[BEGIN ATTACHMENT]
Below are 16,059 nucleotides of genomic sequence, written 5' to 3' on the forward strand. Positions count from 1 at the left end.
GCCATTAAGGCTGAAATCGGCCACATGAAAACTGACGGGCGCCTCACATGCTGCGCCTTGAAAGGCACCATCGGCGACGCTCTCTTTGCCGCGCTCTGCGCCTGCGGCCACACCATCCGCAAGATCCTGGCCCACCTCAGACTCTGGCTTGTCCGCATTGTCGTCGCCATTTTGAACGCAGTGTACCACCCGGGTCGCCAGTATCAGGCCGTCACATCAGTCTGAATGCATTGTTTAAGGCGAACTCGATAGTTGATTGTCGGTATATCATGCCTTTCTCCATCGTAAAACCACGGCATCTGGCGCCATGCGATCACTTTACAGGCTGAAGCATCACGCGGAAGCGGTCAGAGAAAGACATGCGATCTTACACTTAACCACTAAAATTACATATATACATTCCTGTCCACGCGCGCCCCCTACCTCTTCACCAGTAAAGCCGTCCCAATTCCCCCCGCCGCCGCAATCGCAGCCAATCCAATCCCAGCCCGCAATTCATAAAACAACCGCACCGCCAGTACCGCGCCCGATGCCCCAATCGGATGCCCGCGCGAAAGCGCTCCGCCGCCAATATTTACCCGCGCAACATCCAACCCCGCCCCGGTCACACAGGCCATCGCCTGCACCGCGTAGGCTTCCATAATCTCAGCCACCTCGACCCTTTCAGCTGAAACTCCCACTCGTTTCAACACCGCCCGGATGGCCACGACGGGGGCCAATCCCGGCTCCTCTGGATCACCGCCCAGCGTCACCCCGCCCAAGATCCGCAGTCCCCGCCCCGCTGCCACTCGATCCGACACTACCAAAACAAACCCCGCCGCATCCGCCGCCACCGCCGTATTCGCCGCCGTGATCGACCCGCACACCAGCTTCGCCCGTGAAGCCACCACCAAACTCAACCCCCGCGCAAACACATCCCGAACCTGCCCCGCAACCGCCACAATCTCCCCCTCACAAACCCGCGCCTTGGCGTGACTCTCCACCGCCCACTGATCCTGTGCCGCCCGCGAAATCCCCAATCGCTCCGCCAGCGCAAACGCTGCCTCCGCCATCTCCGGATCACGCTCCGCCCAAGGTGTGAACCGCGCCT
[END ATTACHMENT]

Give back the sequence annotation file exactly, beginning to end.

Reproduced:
Below are 16,059 nucleotides of genomic sequence, written 5' to 3' on the forward strand. Positions count from 1 at the left end.
GCCATTAAGGCTGAAATCGGCCACATGAAAACTGACGGGCGCCTCACATGCTGCGCCTTGAAAGGCACCATCGGCGACGCTCTCTTTGCCGCGCTCTGCGCCTGCGGCCACACCATCCGCAAGATCCTGGCCCACCTCAGACTCTGGCTTGTCCGCATTGTCGTCGCCATTTTGAACGCAGTGTACCACCCGGGTCGCCAGTATCAGGCCGTCACATCAGTCTGAATGCATTGTTTAAGGCGAACTCGATAGTTGATTGTCGGTATATCATGCCTTTCTCCATCGTAAAACCACGGCATCTGGCGCCATGCGATCACTTTACAGGCTGAAGCATCACGCGGAAGCGGTCAGAGAAAGACATGCGATCTTACACTTAACCACTAAAATTACATATATACATTCCTGTCCACGCGCGCCCCCTACCTCTTCACCAGTAAAGCCGTCCCAATTCCCCCCGCCGCCGCAATCGCAGCCAATCCAATCCCAGCCCGCAATTCATAAAACAACCGCACCGCCAGTACCGCGCCCGATGCCCCAATCGGATGCCCGCGCGAAAGCGCTCCGCCGCCAATATTTACCCGCGCAACATCCAACCCCGCCCCGGTCACACAGGCCATCGCCTGCACCGCGTAGGCTTCCATAATCTCAGCCACCTCGACCCTTTCAGCTGAAACTCCCACTCGTTTCAACACCGCCCGGATGGCCACGACGGGGGCCAATCCCGGCTCCTCTGGATCACCGCCCAGCGTCACCCCGCCCAAGATCCGCAGTCCCCGCCCCGCTGCCACTCGATCCGACACTACCAAAACAAACCCCGCCGCATCCGCCGCCACCGCCGTATTCGCCGCCGTGATCGACCCGCACACCAGCTTCGCCCGTGAAGCCACCACCAAACTCAACCCCCGCGCAAACACATCCCGAACCTGCCCCGCAACCGCCACAATCTCCCCCTCACAAACCCGCGCCTTGGCGTGACTCTCCACCGCCCACTGATCCTGTGCCGCCCGCGAAATCCCCAATCGCTCCGCCAGCGCAAACGCTGCCTCCGCCATCTCCGGATCACGCTCCGCCCAAGGTGTGAACCGCGCCT